Four schools in Queens on the chopping block

| mhayes@queenscourier.com


Four Queens schools are on the chopping block after receiving poor marks on the Department of Education’s (DOE) progress reports.

The four — I.S. 59, J.H.S 8, P.S. 140 and P.S./M.S. 156 — are from a list of roughly 40 borough schools that received low grades. Their fate was finalized after the department reviewed grades; past performance; quality reviews; plans already underway to improve the school; leadership performance and district and community needs. The four are part of a group of 36 schools citywide.

“We have begun conversations with 36 schools that we have identified as struggling. These are difficult conversations, but it’s important to have this dialogue and hold our schools to the highest of standards,” said DOE Deputy Chancellor Marc Sternberg. “The goal of these discussions is to gain a better understanding of what’s happening at these schools and give them the opportunity to talk about the challenges they face, the strategies and interventions already underway, and what strategies or interventions will be most meaningful to the school as they move forward.”

Conversations between the struggling schools and the DOE will continue, and within the coming weeks will be set for closure, or given a chance at redemption.

41 Queens schools could face closure

| mhayes@queenscourier.com

THE COURIER/Photo by Maggie Hayes

It could be final bell for 217 city schools whose progress reports showed dismal grades.

The progress reports include “A” through “F” grades of 1,193 elementary and middle schools. The schools who scored a “D” or an “F,” or no higher than a “C” for three years, could be on the chopping block, with this year’s citywide number up from last year’s report of 116.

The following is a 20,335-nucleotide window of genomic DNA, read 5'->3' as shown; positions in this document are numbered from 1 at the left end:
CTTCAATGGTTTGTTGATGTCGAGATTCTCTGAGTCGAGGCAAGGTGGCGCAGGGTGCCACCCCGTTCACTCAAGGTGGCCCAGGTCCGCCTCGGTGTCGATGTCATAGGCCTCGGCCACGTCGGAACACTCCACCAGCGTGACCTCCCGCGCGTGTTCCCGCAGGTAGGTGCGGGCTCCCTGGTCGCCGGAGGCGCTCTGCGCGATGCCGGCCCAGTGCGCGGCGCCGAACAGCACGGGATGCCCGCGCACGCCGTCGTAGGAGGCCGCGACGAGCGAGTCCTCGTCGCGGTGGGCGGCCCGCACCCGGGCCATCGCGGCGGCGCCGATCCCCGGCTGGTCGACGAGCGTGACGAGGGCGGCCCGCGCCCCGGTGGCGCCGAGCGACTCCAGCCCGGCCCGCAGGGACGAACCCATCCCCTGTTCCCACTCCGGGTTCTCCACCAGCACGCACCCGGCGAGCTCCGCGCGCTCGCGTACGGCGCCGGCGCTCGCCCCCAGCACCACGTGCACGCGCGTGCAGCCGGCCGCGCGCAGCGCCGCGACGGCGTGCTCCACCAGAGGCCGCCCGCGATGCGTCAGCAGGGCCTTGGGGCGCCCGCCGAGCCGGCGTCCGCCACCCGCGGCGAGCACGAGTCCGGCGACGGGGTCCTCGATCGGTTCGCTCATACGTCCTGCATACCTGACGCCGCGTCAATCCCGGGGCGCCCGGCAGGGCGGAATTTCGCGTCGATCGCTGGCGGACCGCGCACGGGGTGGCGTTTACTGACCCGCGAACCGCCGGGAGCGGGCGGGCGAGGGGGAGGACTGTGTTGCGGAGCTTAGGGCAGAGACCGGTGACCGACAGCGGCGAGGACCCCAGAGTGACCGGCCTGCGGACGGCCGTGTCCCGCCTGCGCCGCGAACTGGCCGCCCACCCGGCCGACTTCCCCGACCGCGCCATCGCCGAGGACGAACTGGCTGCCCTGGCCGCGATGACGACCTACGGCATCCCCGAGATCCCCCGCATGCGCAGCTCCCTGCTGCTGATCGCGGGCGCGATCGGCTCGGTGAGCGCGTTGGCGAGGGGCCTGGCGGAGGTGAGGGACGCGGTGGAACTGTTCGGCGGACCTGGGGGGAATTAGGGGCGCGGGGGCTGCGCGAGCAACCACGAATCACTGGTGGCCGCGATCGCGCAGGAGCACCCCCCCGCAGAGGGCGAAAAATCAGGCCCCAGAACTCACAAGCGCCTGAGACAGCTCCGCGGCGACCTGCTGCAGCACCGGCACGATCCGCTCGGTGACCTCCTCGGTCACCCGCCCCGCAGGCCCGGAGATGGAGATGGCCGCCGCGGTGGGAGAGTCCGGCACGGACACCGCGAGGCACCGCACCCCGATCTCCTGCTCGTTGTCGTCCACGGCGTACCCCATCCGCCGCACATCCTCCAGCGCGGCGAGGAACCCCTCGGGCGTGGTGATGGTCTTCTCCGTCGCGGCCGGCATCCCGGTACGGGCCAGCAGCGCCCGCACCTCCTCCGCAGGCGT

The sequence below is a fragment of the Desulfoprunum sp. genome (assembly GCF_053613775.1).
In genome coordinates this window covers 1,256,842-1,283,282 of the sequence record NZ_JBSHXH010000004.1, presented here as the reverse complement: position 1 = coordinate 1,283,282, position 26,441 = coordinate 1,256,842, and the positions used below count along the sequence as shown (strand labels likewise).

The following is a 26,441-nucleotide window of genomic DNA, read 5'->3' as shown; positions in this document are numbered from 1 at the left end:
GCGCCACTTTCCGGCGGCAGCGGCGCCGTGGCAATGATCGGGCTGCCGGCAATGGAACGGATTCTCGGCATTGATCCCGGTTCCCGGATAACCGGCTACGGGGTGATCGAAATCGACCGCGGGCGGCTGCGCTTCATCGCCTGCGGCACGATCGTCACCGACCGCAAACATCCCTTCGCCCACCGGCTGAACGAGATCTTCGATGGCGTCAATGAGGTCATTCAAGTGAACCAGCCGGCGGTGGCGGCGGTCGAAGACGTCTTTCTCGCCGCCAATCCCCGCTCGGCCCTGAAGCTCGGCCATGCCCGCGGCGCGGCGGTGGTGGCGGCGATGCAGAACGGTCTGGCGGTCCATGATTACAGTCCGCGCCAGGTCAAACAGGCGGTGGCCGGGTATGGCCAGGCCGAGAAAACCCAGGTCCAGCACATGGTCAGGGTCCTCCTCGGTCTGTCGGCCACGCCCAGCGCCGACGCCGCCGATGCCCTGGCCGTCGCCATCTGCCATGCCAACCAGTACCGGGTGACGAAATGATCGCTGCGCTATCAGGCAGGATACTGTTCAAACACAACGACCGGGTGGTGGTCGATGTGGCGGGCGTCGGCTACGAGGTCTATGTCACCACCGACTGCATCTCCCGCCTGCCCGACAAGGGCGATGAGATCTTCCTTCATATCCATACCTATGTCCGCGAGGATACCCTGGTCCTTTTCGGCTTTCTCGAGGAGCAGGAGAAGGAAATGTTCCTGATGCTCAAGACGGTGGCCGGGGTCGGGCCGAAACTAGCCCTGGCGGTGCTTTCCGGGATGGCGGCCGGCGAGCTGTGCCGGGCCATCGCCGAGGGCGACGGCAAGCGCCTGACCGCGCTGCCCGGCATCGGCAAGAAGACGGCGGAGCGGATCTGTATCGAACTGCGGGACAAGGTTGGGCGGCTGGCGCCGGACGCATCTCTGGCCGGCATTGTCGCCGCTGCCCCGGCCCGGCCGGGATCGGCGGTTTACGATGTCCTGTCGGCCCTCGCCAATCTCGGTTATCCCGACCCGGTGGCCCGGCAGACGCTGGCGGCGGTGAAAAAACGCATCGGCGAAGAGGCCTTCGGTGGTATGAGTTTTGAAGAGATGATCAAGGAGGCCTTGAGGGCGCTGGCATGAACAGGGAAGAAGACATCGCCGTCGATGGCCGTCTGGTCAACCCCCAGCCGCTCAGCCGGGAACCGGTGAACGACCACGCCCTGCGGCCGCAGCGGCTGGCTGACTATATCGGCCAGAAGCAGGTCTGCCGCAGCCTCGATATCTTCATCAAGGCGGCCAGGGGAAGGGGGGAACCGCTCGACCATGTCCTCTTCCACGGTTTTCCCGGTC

Among those in Queens could be the 31 schools who have scored three consecutive “Cs” or below, nine schools with a “D,” and the one Jamaica school with an “F,” P.S. 140 Edward K. Ellington.

“It’s the staff,” said Nikieva Millian, mother of two students at the elementary school, who shook her head when she heard the grade.

Out of a total score of 100, the school scored a 21 based on the Department of Education (DOE) standards.

According to a DOE statistical breakdown, grades are based on a compilation of student progress, performance and school environment. Progress and performance mainly come from standardized test scores, and English and Math scores at P.S. 140 are down.

“The teacher [my son] had wasn’t teaching him anything. They like to argue with the kids,” said Millian. “Call the parents, don’t argue with students.”

Since 2010, a study indicates that performance at the school, that recently added a pre-kindergarten, has decreased.

Principal David Norment did not return calls or emails for comment.

“The principal doesn’t like to talk to anybody,” said Millian. “If you have a complaint, you have to deal with the people in the office.”

It is not yet confirmed whether P.S. 140, among other schools with bad marks, will indeed face closure. The DOE will be releasing a list of schools on notice within the week, though they did not respond to repeated calls for comment.

This year, school standards have expanded and coursework has become more demanding so as to build a more solid foundation for students who continue to higher education.

“Our elementary and middle schools build on the foundation of early learning to set our students on a path for college and career readiness,” said DOE Chancellor Dennis Walcott.

Elementary and middle school curriculum now has higher standards, including good performance in critical thinking, defending arguments and executing experiments.

In Queens, which is home to school districts 24 through 30, school progress reports overall surpassed those of any other borough. District 26 came out as the highest performing district.

Millian, a concerned parent, does not wish for P.S. 140 to close, but believes there is a need for a more adequate staff.

“They should have more monitors,” she said. “As an adult, you’re supposed to take care of the kids.”